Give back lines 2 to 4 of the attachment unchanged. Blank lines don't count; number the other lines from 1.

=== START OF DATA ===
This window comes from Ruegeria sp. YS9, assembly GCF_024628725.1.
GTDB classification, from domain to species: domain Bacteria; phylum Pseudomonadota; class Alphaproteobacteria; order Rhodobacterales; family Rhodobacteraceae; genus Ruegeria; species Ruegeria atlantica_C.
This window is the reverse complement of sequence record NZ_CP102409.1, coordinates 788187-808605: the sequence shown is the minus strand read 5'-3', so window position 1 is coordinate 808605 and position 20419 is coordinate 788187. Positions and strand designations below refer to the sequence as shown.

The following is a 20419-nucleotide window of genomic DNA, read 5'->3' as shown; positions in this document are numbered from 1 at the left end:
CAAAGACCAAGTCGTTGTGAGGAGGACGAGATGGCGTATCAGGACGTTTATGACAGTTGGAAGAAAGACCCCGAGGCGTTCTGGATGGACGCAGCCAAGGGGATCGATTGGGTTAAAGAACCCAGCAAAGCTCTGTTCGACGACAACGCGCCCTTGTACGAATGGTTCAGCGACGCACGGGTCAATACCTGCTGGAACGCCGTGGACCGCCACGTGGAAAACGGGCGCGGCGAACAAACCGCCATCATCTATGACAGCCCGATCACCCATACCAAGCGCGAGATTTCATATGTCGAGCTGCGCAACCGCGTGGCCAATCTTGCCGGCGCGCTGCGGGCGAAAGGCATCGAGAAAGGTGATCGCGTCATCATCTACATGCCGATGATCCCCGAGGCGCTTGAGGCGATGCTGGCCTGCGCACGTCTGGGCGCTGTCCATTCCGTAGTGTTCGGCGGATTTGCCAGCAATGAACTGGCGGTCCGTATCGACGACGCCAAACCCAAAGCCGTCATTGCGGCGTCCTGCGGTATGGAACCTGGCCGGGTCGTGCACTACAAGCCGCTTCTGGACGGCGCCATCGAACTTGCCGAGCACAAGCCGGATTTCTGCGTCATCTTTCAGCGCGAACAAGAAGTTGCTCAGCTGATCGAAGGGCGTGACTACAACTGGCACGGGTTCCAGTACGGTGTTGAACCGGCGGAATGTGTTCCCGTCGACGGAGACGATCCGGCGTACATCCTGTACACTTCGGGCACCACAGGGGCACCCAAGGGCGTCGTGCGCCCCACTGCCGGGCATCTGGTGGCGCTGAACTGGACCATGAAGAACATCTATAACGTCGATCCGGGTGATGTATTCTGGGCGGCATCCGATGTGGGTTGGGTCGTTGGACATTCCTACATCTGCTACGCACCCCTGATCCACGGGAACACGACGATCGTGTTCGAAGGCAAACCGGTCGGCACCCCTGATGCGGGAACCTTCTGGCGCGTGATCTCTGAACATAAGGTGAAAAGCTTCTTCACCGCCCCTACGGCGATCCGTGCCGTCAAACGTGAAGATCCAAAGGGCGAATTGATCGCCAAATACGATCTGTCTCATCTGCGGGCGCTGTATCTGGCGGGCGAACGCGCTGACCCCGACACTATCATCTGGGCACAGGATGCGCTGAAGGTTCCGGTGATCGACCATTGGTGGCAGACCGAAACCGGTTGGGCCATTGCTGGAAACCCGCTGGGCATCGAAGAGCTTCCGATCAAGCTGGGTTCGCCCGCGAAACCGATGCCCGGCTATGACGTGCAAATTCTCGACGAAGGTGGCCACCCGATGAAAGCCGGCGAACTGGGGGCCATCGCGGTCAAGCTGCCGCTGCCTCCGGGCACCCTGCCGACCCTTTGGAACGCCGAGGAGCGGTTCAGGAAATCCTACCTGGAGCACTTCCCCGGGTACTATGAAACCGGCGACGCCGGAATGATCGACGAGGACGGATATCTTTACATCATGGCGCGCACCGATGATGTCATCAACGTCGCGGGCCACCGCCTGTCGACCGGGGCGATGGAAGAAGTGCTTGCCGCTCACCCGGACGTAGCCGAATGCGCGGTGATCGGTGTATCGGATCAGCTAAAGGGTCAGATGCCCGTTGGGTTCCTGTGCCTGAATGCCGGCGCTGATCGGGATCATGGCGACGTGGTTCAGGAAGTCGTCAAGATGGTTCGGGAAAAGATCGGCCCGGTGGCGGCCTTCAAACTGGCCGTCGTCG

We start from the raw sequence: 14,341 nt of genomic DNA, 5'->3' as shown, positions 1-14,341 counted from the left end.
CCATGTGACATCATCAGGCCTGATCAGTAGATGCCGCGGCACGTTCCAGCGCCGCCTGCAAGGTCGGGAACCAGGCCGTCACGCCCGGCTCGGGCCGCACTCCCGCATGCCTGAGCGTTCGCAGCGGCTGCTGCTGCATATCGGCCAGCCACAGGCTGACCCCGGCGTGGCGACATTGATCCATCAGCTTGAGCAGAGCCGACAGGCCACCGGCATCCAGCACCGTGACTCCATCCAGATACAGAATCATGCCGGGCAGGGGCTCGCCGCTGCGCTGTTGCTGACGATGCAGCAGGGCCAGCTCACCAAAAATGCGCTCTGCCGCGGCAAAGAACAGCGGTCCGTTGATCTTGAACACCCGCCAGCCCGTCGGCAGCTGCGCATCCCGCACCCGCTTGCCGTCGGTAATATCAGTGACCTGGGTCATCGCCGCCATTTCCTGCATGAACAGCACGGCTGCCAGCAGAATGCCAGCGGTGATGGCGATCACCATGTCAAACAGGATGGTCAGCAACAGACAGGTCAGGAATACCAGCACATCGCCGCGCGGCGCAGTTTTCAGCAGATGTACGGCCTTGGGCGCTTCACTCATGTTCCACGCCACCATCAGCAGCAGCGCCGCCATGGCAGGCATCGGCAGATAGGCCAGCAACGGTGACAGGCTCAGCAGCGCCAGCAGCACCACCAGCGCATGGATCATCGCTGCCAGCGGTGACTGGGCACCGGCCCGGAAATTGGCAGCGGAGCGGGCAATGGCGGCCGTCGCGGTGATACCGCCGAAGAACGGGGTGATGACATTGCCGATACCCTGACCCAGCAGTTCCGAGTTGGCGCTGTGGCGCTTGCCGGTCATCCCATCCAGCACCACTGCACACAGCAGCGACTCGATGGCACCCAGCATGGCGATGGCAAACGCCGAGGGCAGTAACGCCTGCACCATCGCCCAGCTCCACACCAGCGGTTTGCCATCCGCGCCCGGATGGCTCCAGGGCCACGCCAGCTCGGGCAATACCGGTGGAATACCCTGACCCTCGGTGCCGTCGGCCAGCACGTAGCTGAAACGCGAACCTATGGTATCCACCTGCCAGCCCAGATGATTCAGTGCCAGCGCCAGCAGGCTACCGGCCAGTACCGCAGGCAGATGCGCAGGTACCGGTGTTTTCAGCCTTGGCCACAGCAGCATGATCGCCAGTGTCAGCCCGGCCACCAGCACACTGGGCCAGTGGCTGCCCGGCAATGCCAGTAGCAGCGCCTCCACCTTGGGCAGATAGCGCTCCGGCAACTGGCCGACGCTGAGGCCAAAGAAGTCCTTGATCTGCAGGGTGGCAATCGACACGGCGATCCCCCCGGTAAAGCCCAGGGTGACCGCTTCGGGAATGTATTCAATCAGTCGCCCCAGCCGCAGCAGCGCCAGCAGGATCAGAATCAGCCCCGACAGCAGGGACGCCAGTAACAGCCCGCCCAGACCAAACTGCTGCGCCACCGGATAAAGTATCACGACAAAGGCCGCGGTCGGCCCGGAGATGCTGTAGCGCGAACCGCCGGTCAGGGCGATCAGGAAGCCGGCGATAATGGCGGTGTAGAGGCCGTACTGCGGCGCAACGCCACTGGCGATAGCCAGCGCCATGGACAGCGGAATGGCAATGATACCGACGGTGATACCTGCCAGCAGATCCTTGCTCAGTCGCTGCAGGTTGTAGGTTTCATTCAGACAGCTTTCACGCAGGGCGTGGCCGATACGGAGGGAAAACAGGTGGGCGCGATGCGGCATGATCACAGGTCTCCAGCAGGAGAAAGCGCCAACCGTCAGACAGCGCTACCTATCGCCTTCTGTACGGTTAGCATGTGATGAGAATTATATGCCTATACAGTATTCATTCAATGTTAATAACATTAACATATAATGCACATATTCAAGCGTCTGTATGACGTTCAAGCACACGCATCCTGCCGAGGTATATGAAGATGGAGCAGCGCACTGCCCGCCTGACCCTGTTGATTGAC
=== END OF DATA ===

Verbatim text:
GTDB classification, from domain to species: domain Bacteria; phylum Pseudomonadota; class Alphaproteobacteria; order Rhodobacterales; family Rhodobacteraceae; genus Ruegeria; species Ruegeria atlantica_C.
This window is the reverse complement of sequence record NZ_CP102409.1, coordinates 788187-808605: the sequence shown is the minus strand read 5'-3', so window position 1 is coordinate 808605 and position 20419 is coordinate 788187. Positions and strand designations below refer to the sequence as shown.

The following is a 20419-nucleotide window of genomic DNA, read 5'->3' as shown; positions in this document are numbered from 1 at the left end: